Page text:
Arthur Kennedy does his best, but his snarling stare is about as subtle as a rigged through the floorboards Chuck-a-Luck game. Vern transitions fairly quickly from a single-minded quest to avenge his wife’s murder to a single-minded…
For a noir this is rather thoroughly a musical, not to mention a bevy of repeating "Altar Keane" and "Chuck-a-Luck" ad nauseum. Naturally, no circumstance can hold Marlene Dietrich back from giving a great performance, and it's nice to see a badass western dame in this era who isn't just written as a dude. Her sexuality is confusing in all the best ways, and she's funny and constantly in control.
It's hard to care about Arthur Kennedy's secret revenge quest by comparison and there's some cheese to the back half on top of the already cumbersome singing narration (in the Western Noir collection alone, the Burl Ives songs in Station West and Josh White's in The Walking Hills really bury this music). I didn't think a Fritz Lang would play broader than M, but here we are.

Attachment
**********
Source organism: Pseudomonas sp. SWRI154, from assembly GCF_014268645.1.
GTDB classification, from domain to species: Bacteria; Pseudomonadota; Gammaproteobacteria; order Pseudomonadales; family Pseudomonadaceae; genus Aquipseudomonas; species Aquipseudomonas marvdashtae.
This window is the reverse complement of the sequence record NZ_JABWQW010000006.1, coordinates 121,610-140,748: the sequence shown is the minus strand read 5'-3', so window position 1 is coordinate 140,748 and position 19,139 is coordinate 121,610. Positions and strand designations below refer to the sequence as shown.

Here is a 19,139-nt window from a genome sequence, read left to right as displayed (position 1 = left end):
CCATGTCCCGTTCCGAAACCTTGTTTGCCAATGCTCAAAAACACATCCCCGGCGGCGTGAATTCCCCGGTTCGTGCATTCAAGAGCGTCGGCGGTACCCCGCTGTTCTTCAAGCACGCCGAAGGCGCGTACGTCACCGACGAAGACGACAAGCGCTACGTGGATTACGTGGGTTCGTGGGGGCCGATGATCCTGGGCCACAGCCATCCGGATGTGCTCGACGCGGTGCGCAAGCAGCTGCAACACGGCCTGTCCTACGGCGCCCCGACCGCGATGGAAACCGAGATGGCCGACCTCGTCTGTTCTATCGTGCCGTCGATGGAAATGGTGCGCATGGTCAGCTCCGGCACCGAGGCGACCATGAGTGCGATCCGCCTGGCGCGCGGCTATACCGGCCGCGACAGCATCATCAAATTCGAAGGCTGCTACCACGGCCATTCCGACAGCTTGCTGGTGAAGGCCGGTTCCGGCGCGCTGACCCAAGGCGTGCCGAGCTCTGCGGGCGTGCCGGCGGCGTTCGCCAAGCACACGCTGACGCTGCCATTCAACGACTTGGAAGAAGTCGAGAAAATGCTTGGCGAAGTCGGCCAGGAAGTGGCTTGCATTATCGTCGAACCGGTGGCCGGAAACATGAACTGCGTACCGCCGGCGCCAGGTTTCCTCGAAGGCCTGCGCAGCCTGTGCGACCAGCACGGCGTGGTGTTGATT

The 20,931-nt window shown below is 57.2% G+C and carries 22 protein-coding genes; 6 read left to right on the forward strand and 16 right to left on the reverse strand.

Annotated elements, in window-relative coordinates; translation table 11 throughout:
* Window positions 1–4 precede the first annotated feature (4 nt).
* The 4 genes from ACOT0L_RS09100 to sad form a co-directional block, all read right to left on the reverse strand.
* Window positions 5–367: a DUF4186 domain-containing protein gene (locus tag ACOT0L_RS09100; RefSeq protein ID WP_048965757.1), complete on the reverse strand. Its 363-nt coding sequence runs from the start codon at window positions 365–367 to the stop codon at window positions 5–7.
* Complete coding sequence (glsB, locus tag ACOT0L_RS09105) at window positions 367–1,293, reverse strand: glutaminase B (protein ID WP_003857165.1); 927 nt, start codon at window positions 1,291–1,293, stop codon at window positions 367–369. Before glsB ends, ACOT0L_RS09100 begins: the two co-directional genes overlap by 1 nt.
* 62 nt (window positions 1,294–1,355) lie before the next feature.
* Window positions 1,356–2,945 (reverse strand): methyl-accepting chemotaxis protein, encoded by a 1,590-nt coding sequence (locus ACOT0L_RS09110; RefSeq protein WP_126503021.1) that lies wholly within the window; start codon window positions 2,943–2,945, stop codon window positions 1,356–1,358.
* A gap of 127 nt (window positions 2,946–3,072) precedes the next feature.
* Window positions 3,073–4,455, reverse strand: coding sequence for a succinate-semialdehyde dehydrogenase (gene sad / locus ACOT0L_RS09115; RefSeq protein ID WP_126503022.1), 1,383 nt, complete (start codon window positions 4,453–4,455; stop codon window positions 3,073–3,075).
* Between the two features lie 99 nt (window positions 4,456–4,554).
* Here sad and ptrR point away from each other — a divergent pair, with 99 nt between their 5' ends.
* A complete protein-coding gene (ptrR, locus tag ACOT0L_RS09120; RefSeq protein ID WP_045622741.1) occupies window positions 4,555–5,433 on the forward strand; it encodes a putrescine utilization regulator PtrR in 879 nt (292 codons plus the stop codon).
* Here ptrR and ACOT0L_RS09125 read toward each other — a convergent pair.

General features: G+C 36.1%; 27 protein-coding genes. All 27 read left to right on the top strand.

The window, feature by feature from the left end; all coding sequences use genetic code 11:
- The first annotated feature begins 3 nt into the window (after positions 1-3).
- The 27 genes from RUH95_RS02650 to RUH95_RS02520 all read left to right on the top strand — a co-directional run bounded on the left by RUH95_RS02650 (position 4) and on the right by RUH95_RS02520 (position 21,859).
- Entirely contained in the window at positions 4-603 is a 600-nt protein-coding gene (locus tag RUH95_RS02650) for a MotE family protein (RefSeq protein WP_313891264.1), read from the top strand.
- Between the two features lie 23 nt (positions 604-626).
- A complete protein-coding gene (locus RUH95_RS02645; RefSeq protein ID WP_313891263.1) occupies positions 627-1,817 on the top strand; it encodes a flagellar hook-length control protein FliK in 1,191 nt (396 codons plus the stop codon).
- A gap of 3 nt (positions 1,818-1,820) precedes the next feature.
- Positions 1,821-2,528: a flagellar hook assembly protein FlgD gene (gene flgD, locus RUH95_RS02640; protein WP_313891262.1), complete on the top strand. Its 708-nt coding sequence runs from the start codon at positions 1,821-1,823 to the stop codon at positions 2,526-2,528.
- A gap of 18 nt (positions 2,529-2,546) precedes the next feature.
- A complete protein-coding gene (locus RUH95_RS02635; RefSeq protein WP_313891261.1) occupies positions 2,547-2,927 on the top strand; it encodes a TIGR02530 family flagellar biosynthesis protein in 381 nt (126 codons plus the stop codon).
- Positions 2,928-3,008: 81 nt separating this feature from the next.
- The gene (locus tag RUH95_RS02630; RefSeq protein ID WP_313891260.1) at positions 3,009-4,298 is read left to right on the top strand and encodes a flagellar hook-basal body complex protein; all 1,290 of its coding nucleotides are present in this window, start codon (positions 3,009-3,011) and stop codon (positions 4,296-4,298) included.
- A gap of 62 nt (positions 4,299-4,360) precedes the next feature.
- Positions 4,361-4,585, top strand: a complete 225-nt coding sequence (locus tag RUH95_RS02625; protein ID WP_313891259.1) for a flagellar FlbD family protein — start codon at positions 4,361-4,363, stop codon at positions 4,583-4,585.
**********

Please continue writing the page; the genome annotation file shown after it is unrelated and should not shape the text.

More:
Fritz Lang is one director I'd really like to see more of. However, this movie doesn't seem to have the Lang punch that so many others have. Even though it's only an hour and a half, it drags in places. There's some good acting and some beautiful scenery, but a lot of time is spent just sitting around the rancho. It isn't awful, and I would probably watch it again if I ran across it. It was nice to see a strong woman in a Western.
Beautiful Technicolor is really what makes Rancho Notorious worth its while. Yes, the performances are great, especially Mel Ferrer who typically is a nothing presence on screen but fits into the gun slinging outlaw archetype like a glove (who woulda thought), but the color photography is what makes this film stand out a bit more from the rest, since the plot is fairly standard and could have benefited from maybe 15 more minutes to elaborate on the relationships. Also, not sure why this is part of Criterion Channel's Western Noir series, this is a Western to the bone.
Starts out real cheesy, ends real bleak, wobbles precariously between the two poles throughout. It gets exponentially better in the second half when they stop saying (and singing) the word "Chuck-a-Luck" every two minutes and the characters' obsessions start running more consistently hot. There are moments where you remember this is a Fritz Lang joint.